ACCPN Update by Paul Munro

ACCPN Update by Paul Munro

Australian Community Centre for Pacific Nations

PNGAA and others interested are awaiting decisions by the Harbour Trust and the NSW National Parks (NPWS) about whether the Draft Management Plan for the Middle Head/ASOPA precinct will be revised to better accommodate the functions envisaged in proposals for an interpretive education facility of the kind proposed by PNGAA.

A meeting in public of the Harbour Trust Board on 8 December 2016 gave some encouragement to the hope that close consideration would be given to written critiques by PNGAA and the Headland Preservation Group of the Draft Plan. At that time, it was expected that decisions about the Management Plan to be subject of further community consultation would be available by end February 2017.

It was apparent by mid-April that that timetable had not been realised. The departure of Mike Baird as Premier and a switch of relevant ministers in late January 2017 may account for some of the delay. The NSW Minister for Environment, Local Government and Heritage is now Gabrielle Upton, replacing Mark Speakman who took over her role as Attorney General. Bye- elections affecting the Mosman area may also have contributed to the delay. 

It follows that relatively little progress to develop support for the concept advanced around use of the precinct as an educative interpretive facility has been practicable. Manifestly, an ACCPN will eventuate only if the concept of it  attracts significant political and institutional support. Thus far, formal representations at federal ministerial level have been met by indications of qualified support but reference of the proposal as a matter appropriate for consideration by the Harbour Trust.

Pending some further clarification from the Harbour Trust of the degree to which it will entertain the proposal advanced by PNGAA, there seem to be only two immediate steps that might be taken. The first is for those members who share an interest in progressing the ACCPN concept to contact local MPs requesting they take an interest in promoting acceptance and understanding of the proposal by their colleagues. For members resident in New South Wales this means contacting the State member as well as the Federal MP. It should be sufficient for such purpose to draw attention to materials circulated, to focus upon the importance of improving relations and understanding between Australia, PNG and Pacific nations, followed by a request that the member enquire of either the relevant State Minister, or the Federal Minister whether they can lend practical support to advancing a resolution in favour of the proposal. The Ministers to contact in that respect are Ms. Upton in the case of NSW, and Ministers Hunt, Ferrovanti-Wells and/or Bishop in the case of the Commonwealth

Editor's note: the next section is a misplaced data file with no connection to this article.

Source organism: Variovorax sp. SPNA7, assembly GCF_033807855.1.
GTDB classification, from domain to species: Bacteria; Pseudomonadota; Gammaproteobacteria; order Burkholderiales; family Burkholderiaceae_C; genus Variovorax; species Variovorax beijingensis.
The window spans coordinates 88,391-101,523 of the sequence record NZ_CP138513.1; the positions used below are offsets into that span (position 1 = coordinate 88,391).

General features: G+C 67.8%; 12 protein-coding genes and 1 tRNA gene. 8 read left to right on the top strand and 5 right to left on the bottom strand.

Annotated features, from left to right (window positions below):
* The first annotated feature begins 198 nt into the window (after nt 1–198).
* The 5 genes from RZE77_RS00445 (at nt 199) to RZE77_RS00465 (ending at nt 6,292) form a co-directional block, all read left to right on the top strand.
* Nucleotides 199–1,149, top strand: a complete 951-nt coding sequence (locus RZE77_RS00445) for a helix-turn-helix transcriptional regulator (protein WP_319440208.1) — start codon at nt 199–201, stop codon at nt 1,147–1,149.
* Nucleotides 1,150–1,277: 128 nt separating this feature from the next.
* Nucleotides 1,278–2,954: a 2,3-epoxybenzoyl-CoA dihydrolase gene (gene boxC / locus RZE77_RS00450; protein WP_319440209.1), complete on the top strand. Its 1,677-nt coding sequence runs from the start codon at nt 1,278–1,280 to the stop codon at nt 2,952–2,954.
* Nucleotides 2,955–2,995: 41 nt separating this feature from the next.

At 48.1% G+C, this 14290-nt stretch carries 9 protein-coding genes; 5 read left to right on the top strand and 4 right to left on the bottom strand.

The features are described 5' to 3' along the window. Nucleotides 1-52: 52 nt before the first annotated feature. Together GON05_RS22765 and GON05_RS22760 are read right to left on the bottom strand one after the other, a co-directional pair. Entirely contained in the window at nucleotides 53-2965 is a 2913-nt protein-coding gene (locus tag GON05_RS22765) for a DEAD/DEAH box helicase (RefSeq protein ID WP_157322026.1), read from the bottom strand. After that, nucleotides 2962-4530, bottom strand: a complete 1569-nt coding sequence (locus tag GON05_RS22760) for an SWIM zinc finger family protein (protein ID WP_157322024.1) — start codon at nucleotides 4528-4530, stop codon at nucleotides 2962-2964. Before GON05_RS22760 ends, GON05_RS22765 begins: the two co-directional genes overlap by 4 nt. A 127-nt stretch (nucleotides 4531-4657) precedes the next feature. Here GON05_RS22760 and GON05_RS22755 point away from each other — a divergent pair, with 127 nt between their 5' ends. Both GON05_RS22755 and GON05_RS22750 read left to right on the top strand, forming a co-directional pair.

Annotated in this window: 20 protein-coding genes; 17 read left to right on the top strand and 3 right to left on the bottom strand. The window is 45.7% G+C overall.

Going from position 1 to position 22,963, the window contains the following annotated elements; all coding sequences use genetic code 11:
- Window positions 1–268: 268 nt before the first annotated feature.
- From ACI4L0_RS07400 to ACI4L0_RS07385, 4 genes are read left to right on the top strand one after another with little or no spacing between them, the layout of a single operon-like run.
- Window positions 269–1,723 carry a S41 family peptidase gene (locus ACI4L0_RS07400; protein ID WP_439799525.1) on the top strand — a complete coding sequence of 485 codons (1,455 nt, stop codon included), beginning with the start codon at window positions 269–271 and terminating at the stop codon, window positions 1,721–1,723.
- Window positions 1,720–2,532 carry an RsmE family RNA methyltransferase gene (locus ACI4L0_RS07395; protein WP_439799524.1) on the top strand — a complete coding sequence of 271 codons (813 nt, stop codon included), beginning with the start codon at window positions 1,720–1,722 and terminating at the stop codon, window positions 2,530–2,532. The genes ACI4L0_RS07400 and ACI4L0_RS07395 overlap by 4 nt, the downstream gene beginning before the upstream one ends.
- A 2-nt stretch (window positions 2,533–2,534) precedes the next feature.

The second measure that would appear to be worthwhile will be action by the PNGAA  to consult with the organisations that gave practical support to the development of the proposal over 2016. Most appropriately it would seem desirable to see what progress might be made about implementing independently of the ACCPN some of the activities envisaged once an ACCPN or similar institution might be given the go-ahead. For instance the PNGAA continues to promote collection of and should attention to documents, photos, artefacts and other materials donated or still held by its membership; the need  for a worthwhile information resource and database exists independently of its value as part of an ACCPN.

No doubt there are other activities, inspired by the desirability of implementing the aims and objectives foundational to the ACCPN proposal and the use of the ASOPA heritage values, that could be prioritised, resourced and promoted among organisations supporting the ACCPN objects .

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